An Exploration of MLB Umpires’ Strike Zones

Measuring umpire Functionality

1 common method of assessing umpire performance is to have a binary outcome variable (was a shot pitch called a strike or a ball?) And compare it to a binary explanatory variable (was a taken pitch really a hit or a ball?) . While this and other types of accuracy measures are informative (as in this FanGraphs article), they also lose information. In dismissing the exact location of where each pitch crossed the strike zone, then a pitch straight down the center, for instance, is treated exactly the same as one an inch inside the corner of the plate.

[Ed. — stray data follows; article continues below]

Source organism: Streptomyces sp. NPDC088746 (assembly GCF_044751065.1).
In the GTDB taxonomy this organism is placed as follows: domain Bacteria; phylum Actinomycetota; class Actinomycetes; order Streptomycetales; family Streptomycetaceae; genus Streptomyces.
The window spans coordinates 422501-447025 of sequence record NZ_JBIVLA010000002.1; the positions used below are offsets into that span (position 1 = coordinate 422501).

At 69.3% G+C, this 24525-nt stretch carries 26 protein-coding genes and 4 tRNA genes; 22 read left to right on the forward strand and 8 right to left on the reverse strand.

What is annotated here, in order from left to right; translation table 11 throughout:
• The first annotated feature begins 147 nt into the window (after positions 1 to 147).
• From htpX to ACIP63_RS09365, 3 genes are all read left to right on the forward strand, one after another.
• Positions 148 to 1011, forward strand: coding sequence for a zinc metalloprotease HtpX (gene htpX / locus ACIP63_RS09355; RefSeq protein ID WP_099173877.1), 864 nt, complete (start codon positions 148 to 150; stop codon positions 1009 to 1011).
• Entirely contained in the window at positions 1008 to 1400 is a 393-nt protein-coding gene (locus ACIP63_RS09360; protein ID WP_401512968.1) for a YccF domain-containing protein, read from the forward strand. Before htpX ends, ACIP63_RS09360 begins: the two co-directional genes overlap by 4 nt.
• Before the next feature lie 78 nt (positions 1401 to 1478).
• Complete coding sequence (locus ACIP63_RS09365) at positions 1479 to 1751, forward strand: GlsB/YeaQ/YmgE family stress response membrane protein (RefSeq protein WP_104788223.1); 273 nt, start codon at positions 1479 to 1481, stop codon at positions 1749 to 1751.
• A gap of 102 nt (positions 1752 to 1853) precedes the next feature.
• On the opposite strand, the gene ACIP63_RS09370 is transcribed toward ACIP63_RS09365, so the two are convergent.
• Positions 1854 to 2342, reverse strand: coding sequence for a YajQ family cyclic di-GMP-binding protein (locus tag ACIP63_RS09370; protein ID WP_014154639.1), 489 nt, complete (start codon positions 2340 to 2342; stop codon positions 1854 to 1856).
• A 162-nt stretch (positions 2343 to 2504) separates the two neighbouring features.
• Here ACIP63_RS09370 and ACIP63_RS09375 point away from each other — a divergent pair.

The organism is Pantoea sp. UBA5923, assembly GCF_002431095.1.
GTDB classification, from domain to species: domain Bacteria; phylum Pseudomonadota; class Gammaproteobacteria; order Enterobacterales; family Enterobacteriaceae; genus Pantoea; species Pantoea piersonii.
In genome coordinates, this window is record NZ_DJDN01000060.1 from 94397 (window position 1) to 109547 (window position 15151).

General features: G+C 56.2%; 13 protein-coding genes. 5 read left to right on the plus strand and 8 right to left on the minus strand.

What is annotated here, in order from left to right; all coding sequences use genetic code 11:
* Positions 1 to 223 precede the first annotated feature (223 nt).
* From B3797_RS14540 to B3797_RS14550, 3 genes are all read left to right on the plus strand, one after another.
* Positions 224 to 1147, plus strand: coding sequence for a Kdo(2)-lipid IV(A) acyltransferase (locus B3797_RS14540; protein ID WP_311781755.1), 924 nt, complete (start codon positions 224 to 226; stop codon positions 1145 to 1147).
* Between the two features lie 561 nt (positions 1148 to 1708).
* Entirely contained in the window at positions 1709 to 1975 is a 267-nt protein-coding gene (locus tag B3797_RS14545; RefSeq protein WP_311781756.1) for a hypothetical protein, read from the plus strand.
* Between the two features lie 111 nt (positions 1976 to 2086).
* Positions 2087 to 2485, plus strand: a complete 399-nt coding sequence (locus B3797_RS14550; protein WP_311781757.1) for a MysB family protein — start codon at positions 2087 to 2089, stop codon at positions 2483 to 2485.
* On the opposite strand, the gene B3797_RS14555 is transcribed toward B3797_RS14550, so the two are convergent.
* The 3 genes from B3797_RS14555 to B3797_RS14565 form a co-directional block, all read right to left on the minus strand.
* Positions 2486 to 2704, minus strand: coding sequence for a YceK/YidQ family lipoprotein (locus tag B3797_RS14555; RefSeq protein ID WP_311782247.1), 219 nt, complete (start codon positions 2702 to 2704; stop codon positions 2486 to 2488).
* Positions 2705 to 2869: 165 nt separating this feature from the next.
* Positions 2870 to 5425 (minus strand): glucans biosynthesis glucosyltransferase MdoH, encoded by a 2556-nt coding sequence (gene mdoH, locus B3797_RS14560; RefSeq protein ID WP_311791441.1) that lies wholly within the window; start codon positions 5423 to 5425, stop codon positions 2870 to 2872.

Luckily, MLB supplies the exact location of each taken pitch as it crossed the plate. Given that the attack zone—at least how it’s called by umpires—more closely resembles an oval than a rectangle, generalized additive models (for more about GAMs, see examples here, here, and here) are a recommended tool. GAMs are attractive for attack identification in that an analyst does not need to, a priori, identify the exact association between pitch location and strike odds and instead can allow the data drive the most plausible relationship.

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